“In particular, the children were sharing what they had learned once they got home which is so encouraging and the parents were pleased with that,” Talbot-Babey wrote.

Only one Parish hosts the camp each week. The Parishes hosting Totus Tuus this summer are: St. Katherine Drexel; St. Agnes in Naples; Our Lady Queen of Heaven in La Belle, June 20-24; St. Catherine in Sebring, June 27-July 1; St. John XXIII in Fort Myers, July 11-15; St. Joseph in Bradenton, July 18-22; St. Elizabeth Seton in Naples, July 25-29; and St. Patrick in Sarasota, August 1-August 5.

The camp program, for grades 1-5, takes place Monday to Friday from 9 a.m. to 3 p.m. and for grades 6-12, it is Monday to Thursday from 7:30 9:45 p.m.

Several parishes still have openings for this program. Please contact the Director of Religious Education at the Parish hosting the program or Anne Chrzan at

Lay movement brings people back to Faith

Members of the John XXIII Parish Retreats Movement gathered at Campo San Jose Retreat Center in Lake Placid on June 12, 2022, to celebrate the conclusion of another retreat.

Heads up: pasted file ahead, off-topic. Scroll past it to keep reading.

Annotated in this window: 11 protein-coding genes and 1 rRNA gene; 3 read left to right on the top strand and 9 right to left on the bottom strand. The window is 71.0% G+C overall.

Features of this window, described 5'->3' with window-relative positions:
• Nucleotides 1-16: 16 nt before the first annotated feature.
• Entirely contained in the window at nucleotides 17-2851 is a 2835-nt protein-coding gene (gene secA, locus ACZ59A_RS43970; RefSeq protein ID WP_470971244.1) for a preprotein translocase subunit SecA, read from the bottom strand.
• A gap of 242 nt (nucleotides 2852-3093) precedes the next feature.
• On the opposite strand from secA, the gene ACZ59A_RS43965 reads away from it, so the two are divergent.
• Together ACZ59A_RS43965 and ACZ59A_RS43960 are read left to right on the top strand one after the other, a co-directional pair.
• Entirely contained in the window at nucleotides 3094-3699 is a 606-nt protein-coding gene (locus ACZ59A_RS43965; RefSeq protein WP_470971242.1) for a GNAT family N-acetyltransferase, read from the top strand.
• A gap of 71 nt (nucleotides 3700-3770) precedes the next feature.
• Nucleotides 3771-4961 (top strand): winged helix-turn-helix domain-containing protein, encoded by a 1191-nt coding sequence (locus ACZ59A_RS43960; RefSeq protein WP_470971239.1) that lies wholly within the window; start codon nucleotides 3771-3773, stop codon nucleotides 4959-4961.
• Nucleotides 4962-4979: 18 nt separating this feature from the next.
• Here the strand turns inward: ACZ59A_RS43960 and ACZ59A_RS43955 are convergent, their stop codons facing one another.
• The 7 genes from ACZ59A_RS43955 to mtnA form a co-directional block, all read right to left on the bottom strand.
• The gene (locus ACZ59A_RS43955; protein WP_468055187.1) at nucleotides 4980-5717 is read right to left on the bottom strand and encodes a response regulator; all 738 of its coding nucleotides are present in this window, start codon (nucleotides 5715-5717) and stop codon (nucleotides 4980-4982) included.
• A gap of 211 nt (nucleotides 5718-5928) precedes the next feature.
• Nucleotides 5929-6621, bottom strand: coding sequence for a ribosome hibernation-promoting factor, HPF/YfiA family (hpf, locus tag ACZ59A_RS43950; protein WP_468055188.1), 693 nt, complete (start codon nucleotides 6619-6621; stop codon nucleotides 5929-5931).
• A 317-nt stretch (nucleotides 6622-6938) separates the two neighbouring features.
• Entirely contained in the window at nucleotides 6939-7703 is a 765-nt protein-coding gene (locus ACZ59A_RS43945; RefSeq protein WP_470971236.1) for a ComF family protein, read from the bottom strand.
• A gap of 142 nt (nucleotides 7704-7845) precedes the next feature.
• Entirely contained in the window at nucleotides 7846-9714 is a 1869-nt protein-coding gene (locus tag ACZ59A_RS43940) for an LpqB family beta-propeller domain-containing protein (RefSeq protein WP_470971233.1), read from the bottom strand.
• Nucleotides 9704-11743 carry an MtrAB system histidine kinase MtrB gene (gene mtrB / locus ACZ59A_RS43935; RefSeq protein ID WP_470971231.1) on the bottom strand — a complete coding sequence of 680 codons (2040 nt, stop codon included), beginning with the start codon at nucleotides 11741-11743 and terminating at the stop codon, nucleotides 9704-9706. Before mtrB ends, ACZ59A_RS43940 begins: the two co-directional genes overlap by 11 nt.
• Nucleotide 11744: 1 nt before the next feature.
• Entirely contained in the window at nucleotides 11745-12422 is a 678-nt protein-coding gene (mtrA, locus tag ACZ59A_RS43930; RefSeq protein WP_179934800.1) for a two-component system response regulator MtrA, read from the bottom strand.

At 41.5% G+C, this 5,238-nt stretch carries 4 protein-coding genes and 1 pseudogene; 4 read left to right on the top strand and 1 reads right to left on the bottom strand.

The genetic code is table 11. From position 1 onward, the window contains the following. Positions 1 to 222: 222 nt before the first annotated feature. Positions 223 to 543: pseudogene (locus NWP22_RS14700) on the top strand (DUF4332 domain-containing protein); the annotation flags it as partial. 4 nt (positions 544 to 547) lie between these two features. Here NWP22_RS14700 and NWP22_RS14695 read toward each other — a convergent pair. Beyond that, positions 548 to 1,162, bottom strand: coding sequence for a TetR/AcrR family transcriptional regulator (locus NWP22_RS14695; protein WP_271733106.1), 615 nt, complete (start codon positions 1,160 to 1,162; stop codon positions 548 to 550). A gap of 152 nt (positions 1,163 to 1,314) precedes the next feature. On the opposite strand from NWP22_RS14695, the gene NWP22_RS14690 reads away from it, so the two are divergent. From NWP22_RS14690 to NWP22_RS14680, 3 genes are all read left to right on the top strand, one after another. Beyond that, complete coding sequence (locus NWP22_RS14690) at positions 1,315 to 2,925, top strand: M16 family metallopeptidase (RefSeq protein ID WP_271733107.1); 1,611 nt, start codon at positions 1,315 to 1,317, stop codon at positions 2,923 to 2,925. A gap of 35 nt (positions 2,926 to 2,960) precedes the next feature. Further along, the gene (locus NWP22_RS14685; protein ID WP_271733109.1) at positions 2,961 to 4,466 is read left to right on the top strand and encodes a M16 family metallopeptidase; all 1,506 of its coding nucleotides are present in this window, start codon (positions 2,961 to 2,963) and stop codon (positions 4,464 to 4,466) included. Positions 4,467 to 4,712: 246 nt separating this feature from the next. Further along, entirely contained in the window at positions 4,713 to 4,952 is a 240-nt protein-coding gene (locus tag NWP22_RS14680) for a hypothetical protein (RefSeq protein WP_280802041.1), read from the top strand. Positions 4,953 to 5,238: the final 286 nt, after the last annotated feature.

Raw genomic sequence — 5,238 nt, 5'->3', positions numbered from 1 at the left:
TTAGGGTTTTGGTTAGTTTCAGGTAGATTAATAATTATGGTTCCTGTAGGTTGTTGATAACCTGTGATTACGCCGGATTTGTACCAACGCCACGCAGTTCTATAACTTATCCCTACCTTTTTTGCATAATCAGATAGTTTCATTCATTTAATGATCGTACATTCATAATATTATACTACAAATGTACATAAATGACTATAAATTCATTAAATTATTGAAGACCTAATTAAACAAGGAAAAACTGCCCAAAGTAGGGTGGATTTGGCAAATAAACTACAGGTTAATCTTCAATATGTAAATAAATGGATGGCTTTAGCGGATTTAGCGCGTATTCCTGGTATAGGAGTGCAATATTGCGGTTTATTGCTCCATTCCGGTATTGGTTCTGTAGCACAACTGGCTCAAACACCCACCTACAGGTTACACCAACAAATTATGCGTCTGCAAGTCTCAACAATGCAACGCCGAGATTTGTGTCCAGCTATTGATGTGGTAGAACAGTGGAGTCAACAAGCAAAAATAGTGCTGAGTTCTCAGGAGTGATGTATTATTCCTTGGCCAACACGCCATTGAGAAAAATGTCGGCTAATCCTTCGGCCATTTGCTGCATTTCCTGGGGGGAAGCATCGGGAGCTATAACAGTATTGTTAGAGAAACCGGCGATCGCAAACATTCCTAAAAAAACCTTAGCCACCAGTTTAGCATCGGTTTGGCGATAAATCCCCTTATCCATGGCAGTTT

At total of 29 women took part in the three-day retreat with their family and others taking part on the final day for the closing Mass. This makes more than 1,000 who have returned to the faith in the Diocese of Venice through the John XXIII Movement.

The John XXIII Movement is a private international association of laity, with the goal of leading marginalized communities to God. To be part of the movement you must have experienced the initial retreat experience. After completing the retreat, participants are encouraged to attend faith-formation classes and weekly meetings to strengthen their faith and personal relationship with God. Rooted in Eucharistic Adoration, the ministry serves the Church and its people through love, surrender, and sacrifice.